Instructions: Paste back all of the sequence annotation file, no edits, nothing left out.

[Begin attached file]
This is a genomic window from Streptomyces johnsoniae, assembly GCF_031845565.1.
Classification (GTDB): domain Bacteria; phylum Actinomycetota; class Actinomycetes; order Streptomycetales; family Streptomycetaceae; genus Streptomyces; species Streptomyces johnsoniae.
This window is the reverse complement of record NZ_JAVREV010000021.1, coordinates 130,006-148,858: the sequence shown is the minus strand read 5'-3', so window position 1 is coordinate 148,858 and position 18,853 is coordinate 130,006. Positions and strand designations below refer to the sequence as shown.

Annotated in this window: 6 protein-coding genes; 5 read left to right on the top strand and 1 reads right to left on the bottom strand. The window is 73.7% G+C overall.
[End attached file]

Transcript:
This is a genomic window from Streptomyces johnsoniae, assembly GCF_031845565.1.
Classification (GTDB): domain Bacteria; phylum Actinomycetota; class Actinomycetes; order Streptomycetales; family Streptomycetaceae; genus Streptomyces; species Streptomyces johnsoniae.
This window is the reverse complement of record NZ_JAVREV010000021.1, coordinates 130,006-148,858: the sequence shown is the minus strand read 5'-3', so window position 1 is coordinate 148,858 and position 18,853 is coordinate 130,006. Positions and strand designations below refer to the sequence as shown.

Annotated in this window: 6 protein-coding genes; 5 read left to right on the top strand and 1 reads right to left on the bottom strand. The window is 73.7% G+C overall.